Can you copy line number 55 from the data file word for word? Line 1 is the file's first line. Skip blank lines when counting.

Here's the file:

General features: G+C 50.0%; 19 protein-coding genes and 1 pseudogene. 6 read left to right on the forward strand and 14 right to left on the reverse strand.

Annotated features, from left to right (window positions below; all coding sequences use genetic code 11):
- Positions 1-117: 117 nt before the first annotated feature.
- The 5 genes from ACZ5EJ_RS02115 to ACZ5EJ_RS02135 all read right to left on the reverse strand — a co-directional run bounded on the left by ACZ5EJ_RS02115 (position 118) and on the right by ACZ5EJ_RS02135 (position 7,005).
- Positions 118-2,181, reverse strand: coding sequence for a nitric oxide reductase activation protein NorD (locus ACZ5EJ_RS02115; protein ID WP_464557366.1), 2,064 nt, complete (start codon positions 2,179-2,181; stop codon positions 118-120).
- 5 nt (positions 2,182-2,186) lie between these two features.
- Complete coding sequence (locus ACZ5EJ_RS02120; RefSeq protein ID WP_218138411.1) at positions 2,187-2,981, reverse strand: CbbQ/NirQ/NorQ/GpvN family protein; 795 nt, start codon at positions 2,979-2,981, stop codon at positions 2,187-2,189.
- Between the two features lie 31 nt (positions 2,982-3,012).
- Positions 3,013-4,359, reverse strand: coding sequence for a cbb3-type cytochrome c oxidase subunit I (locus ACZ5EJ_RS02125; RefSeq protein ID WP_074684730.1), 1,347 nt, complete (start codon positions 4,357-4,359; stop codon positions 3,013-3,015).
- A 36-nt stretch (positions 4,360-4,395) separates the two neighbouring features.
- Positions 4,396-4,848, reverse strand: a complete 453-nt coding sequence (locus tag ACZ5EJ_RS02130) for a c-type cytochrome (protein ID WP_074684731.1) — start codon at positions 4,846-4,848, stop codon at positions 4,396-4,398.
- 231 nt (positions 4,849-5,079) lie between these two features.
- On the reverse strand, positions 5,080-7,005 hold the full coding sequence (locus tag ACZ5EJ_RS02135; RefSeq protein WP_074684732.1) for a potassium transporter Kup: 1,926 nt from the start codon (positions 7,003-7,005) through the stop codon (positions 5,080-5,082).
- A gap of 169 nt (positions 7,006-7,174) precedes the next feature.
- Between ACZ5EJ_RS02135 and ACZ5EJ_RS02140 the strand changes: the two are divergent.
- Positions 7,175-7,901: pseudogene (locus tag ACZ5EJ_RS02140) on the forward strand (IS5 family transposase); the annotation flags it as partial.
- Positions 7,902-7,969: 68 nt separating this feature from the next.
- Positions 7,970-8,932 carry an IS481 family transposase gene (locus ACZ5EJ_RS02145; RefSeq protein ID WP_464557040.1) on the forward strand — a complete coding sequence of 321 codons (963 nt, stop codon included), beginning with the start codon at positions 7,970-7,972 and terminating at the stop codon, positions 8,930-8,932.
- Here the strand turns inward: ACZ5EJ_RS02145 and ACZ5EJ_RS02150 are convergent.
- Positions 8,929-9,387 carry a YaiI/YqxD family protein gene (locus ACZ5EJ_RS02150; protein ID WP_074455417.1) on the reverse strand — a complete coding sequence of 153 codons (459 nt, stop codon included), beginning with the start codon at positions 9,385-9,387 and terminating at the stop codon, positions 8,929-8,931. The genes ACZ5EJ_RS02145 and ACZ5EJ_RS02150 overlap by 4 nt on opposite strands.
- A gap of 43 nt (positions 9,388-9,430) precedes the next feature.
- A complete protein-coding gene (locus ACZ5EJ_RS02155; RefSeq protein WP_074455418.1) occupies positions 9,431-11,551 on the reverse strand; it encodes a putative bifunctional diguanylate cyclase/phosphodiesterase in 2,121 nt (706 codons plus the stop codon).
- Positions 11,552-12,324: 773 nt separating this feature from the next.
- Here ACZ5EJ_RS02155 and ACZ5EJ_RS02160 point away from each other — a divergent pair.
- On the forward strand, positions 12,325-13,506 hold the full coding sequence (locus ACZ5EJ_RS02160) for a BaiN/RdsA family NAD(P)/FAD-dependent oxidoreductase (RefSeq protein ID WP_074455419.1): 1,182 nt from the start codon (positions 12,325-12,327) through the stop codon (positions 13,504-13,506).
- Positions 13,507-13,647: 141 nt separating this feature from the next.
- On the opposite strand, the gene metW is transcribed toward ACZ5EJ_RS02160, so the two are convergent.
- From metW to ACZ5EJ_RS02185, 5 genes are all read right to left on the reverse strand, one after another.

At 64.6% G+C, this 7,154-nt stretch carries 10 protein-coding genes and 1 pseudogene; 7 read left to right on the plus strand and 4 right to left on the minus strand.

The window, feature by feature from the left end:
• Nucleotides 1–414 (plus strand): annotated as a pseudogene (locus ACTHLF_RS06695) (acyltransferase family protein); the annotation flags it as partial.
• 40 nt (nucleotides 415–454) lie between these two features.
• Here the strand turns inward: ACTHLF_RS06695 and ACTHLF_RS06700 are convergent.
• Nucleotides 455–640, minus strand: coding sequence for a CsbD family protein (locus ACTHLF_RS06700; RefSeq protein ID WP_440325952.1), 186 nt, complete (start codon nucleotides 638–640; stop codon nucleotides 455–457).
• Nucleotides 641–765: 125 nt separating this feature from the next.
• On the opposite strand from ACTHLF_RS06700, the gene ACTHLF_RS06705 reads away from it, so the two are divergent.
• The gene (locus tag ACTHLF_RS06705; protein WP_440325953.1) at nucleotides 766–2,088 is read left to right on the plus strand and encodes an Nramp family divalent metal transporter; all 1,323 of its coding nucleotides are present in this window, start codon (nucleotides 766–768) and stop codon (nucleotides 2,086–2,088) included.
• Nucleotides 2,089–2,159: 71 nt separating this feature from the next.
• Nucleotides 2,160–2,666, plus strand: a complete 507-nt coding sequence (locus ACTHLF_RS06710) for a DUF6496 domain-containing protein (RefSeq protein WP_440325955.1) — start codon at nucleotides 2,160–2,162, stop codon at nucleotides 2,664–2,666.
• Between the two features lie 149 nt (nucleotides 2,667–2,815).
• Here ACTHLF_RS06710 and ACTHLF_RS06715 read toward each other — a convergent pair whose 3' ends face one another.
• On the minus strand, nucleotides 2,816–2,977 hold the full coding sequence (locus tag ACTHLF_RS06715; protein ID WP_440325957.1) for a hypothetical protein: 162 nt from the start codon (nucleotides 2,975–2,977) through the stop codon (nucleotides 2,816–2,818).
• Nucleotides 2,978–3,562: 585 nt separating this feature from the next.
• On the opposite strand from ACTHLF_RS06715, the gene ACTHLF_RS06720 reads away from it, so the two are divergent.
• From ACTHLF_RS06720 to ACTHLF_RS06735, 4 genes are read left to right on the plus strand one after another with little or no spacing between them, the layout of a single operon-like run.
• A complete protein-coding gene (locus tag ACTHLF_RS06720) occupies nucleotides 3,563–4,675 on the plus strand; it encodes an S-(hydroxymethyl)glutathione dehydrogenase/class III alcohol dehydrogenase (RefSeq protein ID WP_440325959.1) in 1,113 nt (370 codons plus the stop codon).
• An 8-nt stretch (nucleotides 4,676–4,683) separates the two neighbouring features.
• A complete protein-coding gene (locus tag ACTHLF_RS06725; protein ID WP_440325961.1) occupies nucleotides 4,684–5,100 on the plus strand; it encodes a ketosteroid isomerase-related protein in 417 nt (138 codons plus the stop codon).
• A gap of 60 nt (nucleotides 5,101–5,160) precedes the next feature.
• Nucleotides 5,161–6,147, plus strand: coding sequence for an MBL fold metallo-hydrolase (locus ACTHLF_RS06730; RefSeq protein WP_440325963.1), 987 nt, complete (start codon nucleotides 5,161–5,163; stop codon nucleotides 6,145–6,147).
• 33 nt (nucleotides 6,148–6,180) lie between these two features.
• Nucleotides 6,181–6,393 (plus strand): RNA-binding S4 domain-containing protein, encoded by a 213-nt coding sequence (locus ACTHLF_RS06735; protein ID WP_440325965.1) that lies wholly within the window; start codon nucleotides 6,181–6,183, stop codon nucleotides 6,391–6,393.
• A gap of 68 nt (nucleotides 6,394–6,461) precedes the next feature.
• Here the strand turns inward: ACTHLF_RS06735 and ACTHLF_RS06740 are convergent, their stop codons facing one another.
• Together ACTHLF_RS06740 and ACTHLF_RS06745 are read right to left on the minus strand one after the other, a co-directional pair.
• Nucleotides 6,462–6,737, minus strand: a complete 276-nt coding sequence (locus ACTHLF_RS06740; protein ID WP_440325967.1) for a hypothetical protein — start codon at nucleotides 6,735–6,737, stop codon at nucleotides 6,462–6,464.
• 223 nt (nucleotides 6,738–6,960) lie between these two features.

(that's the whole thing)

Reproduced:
• Together ACTHLF_RS06740 and ACTHLF_RS06745 are read right to left on the minus strand one after the other, a co-directional pair.